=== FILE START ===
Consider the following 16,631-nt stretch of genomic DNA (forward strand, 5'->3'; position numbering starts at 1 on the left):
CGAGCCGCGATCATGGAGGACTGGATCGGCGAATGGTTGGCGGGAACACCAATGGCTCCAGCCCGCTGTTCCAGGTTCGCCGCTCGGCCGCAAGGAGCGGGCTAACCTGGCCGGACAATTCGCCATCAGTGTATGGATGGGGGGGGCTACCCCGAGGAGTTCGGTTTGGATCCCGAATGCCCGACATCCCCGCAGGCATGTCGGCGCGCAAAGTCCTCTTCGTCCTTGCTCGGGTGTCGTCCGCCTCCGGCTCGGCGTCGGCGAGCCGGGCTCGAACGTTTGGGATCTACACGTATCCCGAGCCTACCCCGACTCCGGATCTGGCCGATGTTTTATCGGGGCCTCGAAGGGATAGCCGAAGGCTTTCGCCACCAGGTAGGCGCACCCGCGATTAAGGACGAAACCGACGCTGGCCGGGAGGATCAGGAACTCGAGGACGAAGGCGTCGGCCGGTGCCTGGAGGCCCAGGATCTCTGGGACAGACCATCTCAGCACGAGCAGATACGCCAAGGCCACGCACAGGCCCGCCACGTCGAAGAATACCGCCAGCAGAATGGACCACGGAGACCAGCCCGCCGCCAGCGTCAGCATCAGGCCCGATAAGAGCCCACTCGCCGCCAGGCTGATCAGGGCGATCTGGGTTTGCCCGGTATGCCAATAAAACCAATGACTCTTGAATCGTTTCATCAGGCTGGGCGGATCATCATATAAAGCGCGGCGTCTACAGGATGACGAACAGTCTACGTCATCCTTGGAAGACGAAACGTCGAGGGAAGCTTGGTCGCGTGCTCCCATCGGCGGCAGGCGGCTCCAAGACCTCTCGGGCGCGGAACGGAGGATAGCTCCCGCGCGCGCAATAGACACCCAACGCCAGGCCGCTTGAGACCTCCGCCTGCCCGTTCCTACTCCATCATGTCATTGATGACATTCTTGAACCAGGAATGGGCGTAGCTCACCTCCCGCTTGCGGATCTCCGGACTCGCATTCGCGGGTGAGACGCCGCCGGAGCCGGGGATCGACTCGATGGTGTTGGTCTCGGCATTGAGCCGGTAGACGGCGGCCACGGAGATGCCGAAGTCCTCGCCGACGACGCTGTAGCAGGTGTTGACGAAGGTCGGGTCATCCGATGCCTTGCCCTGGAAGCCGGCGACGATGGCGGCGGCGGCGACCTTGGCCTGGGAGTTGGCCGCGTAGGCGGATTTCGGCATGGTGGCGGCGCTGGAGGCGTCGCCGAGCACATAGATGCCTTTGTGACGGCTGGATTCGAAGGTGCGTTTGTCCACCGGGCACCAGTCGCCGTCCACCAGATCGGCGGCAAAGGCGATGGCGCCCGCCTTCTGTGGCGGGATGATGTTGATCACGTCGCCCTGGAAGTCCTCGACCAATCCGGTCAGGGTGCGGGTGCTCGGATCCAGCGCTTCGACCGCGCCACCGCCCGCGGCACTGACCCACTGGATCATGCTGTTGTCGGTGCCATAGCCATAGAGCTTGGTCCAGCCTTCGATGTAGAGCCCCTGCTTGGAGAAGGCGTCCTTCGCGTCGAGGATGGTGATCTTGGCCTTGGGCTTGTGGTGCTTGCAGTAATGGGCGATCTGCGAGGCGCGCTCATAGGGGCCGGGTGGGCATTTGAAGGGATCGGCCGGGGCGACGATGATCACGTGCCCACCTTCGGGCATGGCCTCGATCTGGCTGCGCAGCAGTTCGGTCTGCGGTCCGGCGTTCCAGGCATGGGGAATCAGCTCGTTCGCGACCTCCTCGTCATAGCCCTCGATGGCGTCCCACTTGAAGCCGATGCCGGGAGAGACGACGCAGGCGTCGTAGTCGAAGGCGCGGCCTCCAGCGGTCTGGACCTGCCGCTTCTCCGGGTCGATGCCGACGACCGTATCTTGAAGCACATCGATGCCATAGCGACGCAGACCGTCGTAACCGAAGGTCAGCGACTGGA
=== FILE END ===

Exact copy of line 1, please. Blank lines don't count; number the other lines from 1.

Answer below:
Consider the following 16,631-nt stretch of genomic DNA (forward strand, 5'->3'; position numbering starts at 1 on the left):